Defendants appealed this order to the Supreme Court and the appeal was dismissed. The Court held unconstitutional § 20-1-12.1, N.M.S.A. 1953 (Repl. Vol. 4, 1975 Supp.) pertaining to the right of non-disclosure by journalists and newscasters. Ammerman v. Hubbard Broadcasting, Inc., 89 N.M. 307, 551 P.2d 1354 (1976). The above Order of Disclosure remains in effect.

Thereafter, the trial court entered an order detailing the procedure to be followed in disclosing the identity of confidential informants, the transcription of certain tape records, and providing for in camera review. This order also remains in effect.

However, at a later date set for hearing on various motions, without notice or request by attorneys and to the surprise of all parties, the trial court presented and filed a document called "MEMORANDUM OPINION AND JUDGMENT OF DISMISSAL". The judgment of dismissal vacated and set aside the previous order that denied defendants' summary judgment, and granted defendants' motions for summary judgment. All plaintiffs' complaints were dismissed with prejudice. In its memorandum, the trial court stated in its own research it discovered the case of Rosenbloom v. Metromedia, 403 U.S. 29, 91 S. Ct. 1811, 29 L. Ed. 2d 296 (1971), and this case was dispositive of the issues because it was applicable to private individuals. The trial court found in pertinent part:

4. There is no substantial evidence ... or testimony that the defendants ... acted maliciously, or with knowledge of the falsity of any of the alleged defamatory statements or with reckless disregard of whether the statements were false or not. 5. [The plaintiffs were private individuals.] ..... 7. The disclosure of the defendants' confidential informants and the taped interviews would not be calculated to discover evidence that would tend to establish malice or reckless conduct by the defendants, and therefor [sic] entry of summary judgment should not be delayed, Cervantes v. Time, Inc., 464 F.2d 986. B. Deputy sheriffs are public officials.

A deputy sheriff is a public officer. State ex rel. Baca v. Montoya, 20 N.M. 104, 146 P. 956 (1915), held that a deputy county assessor who is required by statute to take an official oath is a public officer. A deputy sheriff is required by statute to take an official oath. Section 5-1-13(C), N.M.S.A. 1953 (Repl. Vol. 2, pt. 1). A deputy sheriff and a deputy county assessor are in the same class.

*1261 A deputy sheriff, a deputy marshall, a police officer, from the lowest to the highest rank in municipalities, are public officials. Time, Inc. v. Pape, 401 U.S. 279, 91 S. Ct. 633, 28 L. Ed. 2d 45 (1971); Cline v. Brown, 24 N.C. App. 209, 210 S.E.2d 446 (1974); Rowden v. Amick, 446 S.W.2d 849 (Mo. App. 1969); Moriarity v. Lippe, 162 Conn. 371, 294 A.2d 326 (1972); Scelfo v. Rutgers University, 116 N.J. Super. 403, 282 A.2d 445 (1971); Jackson v. Filliben, 281 A.2d 604 (Del. 1971); Coursey v. Greater Niles Township Publishing Corp., 40 Ill. 2d 257, 239 N.E.2d 837 (1968). See Annot., Libel and Slander: Who Is a Public Official, etc., 19 A.L.R.3d 1361 (1968).

The finding of the trial court that deputy sheriffs were not public officials was erroneous.

C. Defendants failed to make a prima facie showing of lack of "actual malice."

Defendants claim that "plaintiffs failed to produce proof of actual malice, making summary judgment for defendants appropriate." On motion for summary judgment, plaintiffs did not have this burden of proof. No trial took place. Summary judgment was entered. "Unquestionably the burden was on defendants to show an absence of a genuine issue of fact, or that they were entitled as a matter of law for some other reason to a summary judgment in their favor. [Citations omitted]. However, once defendants had made a prima facie showing that they were entitled to summary judgment, the burden was on plaintiff to show that there was a genuine factual issue and that defendants were not entitled as a matter of law to summary judgment." Goodman v. Brock, 83 N.M. 789, 792, 498 P.2d 676, 679 (1972). When a pleading or affidavit is properly made and is uncontroverted, it may be taken as true for purposes of passing upon the motion for summary judgment.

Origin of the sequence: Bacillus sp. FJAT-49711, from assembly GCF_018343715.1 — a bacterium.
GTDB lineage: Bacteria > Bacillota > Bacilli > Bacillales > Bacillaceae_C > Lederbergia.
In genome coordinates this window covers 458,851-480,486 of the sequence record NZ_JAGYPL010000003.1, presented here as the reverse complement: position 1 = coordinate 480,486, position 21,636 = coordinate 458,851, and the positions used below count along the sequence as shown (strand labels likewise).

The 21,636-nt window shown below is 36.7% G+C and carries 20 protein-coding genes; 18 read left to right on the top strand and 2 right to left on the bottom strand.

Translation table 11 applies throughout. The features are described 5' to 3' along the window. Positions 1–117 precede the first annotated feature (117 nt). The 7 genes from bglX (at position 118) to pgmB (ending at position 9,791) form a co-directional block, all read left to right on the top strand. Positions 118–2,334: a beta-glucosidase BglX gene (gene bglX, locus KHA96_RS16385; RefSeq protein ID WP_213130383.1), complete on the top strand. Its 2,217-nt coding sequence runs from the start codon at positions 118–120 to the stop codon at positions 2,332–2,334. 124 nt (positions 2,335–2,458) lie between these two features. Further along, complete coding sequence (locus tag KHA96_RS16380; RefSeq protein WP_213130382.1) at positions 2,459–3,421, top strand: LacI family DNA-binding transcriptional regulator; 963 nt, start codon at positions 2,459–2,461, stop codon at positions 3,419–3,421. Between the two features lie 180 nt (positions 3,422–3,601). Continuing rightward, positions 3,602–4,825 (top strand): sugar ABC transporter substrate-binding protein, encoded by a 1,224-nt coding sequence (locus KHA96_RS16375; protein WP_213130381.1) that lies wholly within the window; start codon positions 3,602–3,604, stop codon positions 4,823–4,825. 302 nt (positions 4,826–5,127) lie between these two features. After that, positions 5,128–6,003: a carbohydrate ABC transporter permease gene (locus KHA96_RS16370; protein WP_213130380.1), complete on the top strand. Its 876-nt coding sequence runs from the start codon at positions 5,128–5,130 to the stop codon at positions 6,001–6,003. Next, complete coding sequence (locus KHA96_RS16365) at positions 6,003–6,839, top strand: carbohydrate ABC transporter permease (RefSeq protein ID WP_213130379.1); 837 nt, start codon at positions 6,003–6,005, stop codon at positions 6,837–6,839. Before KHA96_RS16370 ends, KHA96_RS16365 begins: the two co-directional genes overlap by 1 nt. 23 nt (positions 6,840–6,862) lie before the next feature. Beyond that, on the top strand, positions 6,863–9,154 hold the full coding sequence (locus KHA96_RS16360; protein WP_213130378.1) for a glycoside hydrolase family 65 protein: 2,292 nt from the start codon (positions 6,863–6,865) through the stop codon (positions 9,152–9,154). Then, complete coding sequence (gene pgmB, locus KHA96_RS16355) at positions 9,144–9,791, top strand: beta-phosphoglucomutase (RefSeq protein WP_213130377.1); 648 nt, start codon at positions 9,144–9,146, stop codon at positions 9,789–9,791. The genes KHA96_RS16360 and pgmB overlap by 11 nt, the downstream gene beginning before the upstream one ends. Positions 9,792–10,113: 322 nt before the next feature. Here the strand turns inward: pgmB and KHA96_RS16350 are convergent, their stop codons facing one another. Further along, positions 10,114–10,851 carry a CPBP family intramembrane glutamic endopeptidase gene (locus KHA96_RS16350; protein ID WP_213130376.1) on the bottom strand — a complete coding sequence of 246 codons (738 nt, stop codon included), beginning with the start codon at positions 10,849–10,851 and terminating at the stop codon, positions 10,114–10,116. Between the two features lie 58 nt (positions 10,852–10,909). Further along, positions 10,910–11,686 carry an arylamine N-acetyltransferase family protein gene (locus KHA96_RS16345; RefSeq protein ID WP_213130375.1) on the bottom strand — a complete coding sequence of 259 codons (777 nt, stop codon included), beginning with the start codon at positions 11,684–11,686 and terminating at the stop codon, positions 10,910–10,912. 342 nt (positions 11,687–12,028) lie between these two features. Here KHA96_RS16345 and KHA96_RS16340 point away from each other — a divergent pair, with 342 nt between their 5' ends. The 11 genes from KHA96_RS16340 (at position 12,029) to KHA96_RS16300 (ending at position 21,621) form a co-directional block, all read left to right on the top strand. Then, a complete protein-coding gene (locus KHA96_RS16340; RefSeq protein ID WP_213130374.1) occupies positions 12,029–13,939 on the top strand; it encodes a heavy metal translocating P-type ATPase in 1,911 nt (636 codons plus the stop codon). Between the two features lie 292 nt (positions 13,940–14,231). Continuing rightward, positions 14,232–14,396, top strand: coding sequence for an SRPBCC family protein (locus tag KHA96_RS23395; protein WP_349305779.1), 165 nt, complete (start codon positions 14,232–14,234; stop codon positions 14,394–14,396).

Plaintiffs' complaint charged defendants with malicious falsification of the statements broadcast. Depositions and affidavits were filed. At this stage of the proceedings, plaintiffs did not have to prove anything. On motion for summary judgment in a defamation action, the defendants had the burden of removing the issue of actual malice from the case, Tagawa v. Maui Publishing Company, 427 P.2d 79, 84 (Hawaii, 1967), through uncontroverted depositions and affidavits, Tagawa v. Maui Publishing Company, 448 P.2d 337 (Hawaii, 1968). We do not believe defendants have removed "actual malice" from the case.

"Actual malice" in a defamation action means that KOB aired statements with knowledge of their falsity or with a reckless disregard of whether they were true or false. "Reckless disregard" means evidence that KOB had a high degree of awareness of probable falsity, or KOB entertained serious doubts as to the truth of the statements, but nevertheless aired the statements. McNutt v. New Mexico State Tribune Company, 88 N.M. 162, 538 P.2d 804 (Ct.App. 1975).

This rule originated with New York Times Co. v. Sullivan, 376 U.S. 254, 84 S. Ct. 710, 11 L. Ed. 2d 686, 95 A.L.R.2d 1412 (1964). It resolved a conflict between the constitutional doctrine of freedom of the press and the right of a public official not to be defamed. This conflict had to be measured by standards that satisfied the First Amendment to the Constitution of the United States on the principle of free speech. The constitutional safeguard was that the media had the right to an unfettered interchange of ideas to bring about such political and social changes that the people desired. Under this safeguard, we are committed to the principle that the media has the right to vehement, caustic, and unpleasantly sharp criticism of government and public officials. "But there is no constitutional value in false statements of fact. Neither the intentional lie nor the careless error materially advances society's interest in `uninhibited, robust, and wideopen' debate on public issues." Gertz v. Welch, 418 U.S. 323, 340, 94 S. Ct. 2997, 3007, 41 L. Ed. 2d 789, 805 (1974).